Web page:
“Invisible” methods for ADSI?

RC2’s new [ADSI] type shortcut showed up without any methods, only properties, causing quite a bit of confusion, given that a lot of working scripts are now broken. Aruk Kumaravel, Windows PowerShell Development Manager, provided a little clarification in a posting at microsoft.public.windows.powershell. The part I still don’t understand is why they would even consider not exposing the methods via get-member…

I know that many of  you are wondering about ADSI changes in RC2.  I am currently in the process of  writing a blog to explain  the new ADSI support. People are wondering as to why methods are not showing up in  GM.  .Net DirectoryService Object is wrapper around the underlying AD com object. Based on the  type of AD com object, it can have any number of interfaces like  IADs, IADsContainer, IADsNameSpaces   etc.   .Net DirectoryService doesn’t expose all the functionality of the underlying AD object. That is the reason why  DirectoryEntry object has property called  NativeObject  to access the underlying COM object. The Native COM object doesn’t have all the metadata to determine all the methods that it provides.  Faced with this constraint, we chose a route similar to VBScript.  When we decided to support AD Scripting, we wanted to make it as simple as possible but at the same time expose of the full functionality of  AD. VBSCript provides this functionality with set of following methods alone


The above list of methods will allow you to do pretty much all ADSI scripting tasks.  We thought of exposing these set of methods as part of Get-Member call but decided against it (In retrospect, maybe we should have exposed these).  Not exposing the methods is what throws people off with the new ADSI support.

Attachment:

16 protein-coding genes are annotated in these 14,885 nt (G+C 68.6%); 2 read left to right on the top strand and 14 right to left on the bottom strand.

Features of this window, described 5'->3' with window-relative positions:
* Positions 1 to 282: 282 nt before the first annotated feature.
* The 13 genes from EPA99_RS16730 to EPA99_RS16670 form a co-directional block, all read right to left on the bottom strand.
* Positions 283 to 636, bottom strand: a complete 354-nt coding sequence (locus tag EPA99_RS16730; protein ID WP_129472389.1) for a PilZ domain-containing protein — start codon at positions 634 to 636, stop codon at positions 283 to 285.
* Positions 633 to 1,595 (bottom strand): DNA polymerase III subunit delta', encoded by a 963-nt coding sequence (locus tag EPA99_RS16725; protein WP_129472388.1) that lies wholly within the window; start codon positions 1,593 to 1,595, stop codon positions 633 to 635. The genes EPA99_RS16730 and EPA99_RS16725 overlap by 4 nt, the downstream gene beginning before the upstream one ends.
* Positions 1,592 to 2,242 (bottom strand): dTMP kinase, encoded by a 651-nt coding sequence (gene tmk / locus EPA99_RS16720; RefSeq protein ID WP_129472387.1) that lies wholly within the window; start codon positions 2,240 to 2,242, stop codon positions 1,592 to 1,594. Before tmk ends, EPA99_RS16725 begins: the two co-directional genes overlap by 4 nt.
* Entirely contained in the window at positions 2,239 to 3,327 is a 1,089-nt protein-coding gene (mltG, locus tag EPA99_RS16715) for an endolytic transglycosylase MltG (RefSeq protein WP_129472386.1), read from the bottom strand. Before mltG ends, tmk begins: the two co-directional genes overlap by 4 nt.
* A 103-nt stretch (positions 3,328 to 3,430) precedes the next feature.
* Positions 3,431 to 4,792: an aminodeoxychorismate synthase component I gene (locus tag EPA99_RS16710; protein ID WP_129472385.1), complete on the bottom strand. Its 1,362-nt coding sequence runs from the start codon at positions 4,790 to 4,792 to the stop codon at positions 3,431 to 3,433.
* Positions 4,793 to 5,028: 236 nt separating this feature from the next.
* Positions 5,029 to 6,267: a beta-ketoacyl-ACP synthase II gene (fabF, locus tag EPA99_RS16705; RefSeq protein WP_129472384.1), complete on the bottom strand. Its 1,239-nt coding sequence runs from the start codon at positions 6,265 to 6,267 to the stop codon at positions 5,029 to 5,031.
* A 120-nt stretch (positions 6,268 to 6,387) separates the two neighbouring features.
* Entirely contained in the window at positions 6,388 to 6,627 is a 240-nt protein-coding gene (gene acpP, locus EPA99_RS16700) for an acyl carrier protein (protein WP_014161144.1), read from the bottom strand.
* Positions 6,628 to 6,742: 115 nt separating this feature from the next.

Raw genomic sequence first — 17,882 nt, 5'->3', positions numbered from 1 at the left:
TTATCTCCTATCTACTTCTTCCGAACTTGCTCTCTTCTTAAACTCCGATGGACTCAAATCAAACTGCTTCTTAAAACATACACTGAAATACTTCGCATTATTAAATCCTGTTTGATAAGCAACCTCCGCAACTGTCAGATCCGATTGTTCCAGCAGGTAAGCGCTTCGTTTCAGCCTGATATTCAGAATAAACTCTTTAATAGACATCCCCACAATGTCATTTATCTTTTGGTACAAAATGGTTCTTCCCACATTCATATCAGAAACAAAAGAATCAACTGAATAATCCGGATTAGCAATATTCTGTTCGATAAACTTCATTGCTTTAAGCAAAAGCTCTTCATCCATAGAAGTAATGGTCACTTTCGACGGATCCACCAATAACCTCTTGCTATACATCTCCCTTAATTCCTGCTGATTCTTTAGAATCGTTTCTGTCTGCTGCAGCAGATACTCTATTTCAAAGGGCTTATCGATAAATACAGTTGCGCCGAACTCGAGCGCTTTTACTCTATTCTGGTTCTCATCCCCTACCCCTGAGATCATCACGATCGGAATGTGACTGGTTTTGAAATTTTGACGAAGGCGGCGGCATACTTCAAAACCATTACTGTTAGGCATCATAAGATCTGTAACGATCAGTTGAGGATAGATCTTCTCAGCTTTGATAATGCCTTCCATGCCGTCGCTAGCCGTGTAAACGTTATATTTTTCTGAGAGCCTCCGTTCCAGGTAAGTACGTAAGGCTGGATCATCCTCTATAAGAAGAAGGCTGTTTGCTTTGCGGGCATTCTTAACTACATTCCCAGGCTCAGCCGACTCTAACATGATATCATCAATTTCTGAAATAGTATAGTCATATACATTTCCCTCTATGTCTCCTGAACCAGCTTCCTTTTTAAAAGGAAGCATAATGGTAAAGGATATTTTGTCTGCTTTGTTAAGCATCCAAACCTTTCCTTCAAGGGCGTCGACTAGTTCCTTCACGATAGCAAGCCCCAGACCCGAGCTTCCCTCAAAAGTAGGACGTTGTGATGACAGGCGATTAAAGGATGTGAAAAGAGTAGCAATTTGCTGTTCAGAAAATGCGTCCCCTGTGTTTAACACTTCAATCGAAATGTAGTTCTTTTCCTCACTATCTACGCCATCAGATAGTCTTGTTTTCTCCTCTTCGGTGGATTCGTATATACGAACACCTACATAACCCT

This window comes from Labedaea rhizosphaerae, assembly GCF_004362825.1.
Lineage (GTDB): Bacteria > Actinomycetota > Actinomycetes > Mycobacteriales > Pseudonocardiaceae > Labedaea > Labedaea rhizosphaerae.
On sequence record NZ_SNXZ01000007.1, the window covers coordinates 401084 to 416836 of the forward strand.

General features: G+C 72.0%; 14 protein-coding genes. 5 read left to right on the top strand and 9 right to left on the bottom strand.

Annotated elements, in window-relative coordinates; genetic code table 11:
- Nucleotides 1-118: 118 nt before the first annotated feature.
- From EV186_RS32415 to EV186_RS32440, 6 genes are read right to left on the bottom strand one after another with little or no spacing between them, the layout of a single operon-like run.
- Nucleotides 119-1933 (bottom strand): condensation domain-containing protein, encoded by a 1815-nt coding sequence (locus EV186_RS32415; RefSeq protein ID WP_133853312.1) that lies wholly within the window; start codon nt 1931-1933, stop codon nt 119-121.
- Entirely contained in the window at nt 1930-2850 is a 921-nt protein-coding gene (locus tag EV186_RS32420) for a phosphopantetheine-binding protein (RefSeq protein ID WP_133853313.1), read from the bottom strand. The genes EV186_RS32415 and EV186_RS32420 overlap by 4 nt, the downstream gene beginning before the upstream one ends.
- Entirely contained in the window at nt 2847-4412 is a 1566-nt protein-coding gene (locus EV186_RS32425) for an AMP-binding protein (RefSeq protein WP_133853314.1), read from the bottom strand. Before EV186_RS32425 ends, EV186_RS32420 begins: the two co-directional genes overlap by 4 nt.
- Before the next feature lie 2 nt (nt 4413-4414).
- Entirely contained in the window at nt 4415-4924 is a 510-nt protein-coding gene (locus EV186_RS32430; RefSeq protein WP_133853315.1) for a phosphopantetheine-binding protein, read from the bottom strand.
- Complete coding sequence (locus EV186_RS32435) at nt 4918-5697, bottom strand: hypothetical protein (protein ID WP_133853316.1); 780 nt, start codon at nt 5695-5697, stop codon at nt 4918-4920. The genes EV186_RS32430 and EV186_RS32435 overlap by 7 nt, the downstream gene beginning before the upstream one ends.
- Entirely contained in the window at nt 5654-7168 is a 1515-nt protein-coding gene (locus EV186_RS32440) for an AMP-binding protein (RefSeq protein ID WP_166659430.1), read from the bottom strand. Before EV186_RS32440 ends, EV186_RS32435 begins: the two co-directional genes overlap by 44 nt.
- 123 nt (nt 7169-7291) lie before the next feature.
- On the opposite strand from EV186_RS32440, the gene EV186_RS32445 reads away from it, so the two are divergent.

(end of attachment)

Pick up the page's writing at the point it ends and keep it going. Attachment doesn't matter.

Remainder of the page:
I had  written some blog posts on using new ADSI support in the following blogs.  Please take a look at it. I used  ADAM to test these scripts


For Advanced script users, who are still interested in access to the DirectoryEntry object,  it is available as PSBase property in the PSObject. People who are familiar with ADSI scripting with VBScript will find the transition much easier.  If you are used to using DirectoryEntry object then the new changes would be disruptive to existing mental model.

I will  look into some of the examples people have provided in the blog posts and convert few of this into new ADSI syntax and share it  with you.


Aruk Kumaravel [MSFT]
Windows PowerShell Development Manager
Microsoft Corporation


One response to ““Invisible” methods for ADSI?

  1. Pingback: Modifying Group Memberships with Powershell, Part I « Just Another Sysadmin

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